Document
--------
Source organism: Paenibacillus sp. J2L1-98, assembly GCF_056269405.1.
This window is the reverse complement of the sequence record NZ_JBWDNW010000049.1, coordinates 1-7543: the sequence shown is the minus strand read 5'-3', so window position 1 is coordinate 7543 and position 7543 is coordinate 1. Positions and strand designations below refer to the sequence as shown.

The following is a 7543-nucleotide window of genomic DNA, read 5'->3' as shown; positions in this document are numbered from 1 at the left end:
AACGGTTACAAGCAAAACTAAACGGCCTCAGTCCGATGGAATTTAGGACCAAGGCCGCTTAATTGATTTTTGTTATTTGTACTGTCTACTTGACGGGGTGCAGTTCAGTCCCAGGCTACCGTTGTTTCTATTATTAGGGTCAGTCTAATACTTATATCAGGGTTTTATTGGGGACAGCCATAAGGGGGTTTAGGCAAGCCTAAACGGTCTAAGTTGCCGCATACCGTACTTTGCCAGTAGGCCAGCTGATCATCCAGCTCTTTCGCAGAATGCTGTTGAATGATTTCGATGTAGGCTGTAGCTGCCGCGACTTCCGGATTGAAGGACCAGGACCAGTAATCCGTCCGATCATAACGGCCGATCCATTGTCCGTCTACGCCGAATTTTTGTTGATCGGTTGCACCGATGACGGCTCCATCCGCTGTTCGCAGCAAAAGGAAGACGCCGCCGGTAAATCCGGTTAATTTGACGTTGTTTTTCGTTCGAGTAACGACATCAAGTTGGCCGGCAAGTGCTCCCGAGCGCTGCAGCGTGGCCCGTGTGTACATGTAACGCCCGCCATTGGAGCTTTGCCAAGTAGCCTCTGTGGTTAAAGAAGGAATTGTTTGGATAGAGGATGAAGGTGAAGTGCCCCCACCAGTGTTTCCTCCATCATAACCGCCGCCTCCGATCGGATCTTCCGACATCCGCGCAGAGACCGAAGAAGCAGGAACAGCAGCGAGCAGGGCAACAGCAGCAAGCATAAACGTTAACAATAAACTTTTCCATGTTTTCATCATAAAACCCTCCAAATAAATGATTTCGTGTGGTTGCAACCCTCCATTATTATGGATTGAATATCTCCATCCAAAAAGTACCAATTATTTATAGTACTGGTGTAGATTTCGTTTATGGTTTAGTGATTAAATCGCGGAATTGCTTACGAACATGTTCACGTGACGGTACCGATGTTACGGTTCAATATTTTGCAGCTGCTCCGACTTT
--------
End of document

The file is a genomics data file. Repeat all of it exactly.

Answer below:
Source organism: Paenibacillus sp. J2L1-98, assembly GCF_056269405.1.
This window is the reverse complement of the sequence record NZ_JBWDNW010000049.1, coordinates 1-7543: the sequence shown is the minus strand read 5'-3', so window position 1 is coordinate 7543 and position 7543 is coordinate 1. Positions and strand designations below refer to the sequence as shown.

The following is a 7543-nucleotide window of genomic DNA, read 5'->3' as shown; positions in this document are numbered from 1 at the left end:
AACGGTTACAAGCAAAACTAAACGGCCTCAGTCCGATGGAATTTAGGACCAAGGCCGCTTAATTGATTTTTGTTATTTGTACTGTCTACTTGACGGGGTGCAGTTCAGTCCCAGGCTACCGTTGTTTCTATTATTAGGGTCAGTCTAATACTTATATCAGGGTTTTATTGGGGACAGCCATAAGGGGGTTTAGGCAAGCCTAAACGGTCTAAGTTGCCGCATACCGTACTTTGCCAGTAGGCCAGCTGATCATCCAGCTCTTTCGCAGAATGCTGTTGAATGATTTCGATGTAGGCTGTAGCTGCCGCGACTTCCGGATTGAAGGACCAGGACCAGTAATCCGTCCGATCATAACGGCCGATCCATTGTCCGTCTACGCCGAATTTTTGTTGATCGGTTGCACCGATGACGGCTCCATCCGCTGTTCGCAGCAAAAGGAAGACGCCGCCGGTAAATCCGGTTAATTTGACGTTGTTTTTCGTTCGAGTAACGACATCAAGTTGGCCGGCAAGTGCTCCCGAGCGCTGCAGCGTGGCCCGTGTGTACATGTAACGCCCGCCATTGGAGCTTTGCCAAGTAGCCTCTGTGGTTAAAGAAGGAATTGTTTGGATAGAGGATGAAGGTGAAGTGCCCCCACCAGTGTTTCCTCCATCATAACCGCCGCCTCCGATCGGATCTTCCGACATCCGCGCAGAGACCGAAGAAGCAGGAACAGCAGCGAGCAGGGCAACAGCAGCAAGCATAAACGTTAACAATAAACTTTTCCATGTTTTCATCATAAAACCCTCCAAATAAATGATTTCGTGTGGTTGCAACCCTCCATTATTATGGATTGAATATCTCCATCCAAAAAGTACCAATTATTTATAGTACTGGTGTAGATTTCGTTTATGGTTTAGTGATTAAATCGCGGAATTGCTTACGAACATGTTCACGTGACGGTACCGATGTTACGGTTCAATATTTTGCAGCTGCTCCGACTTT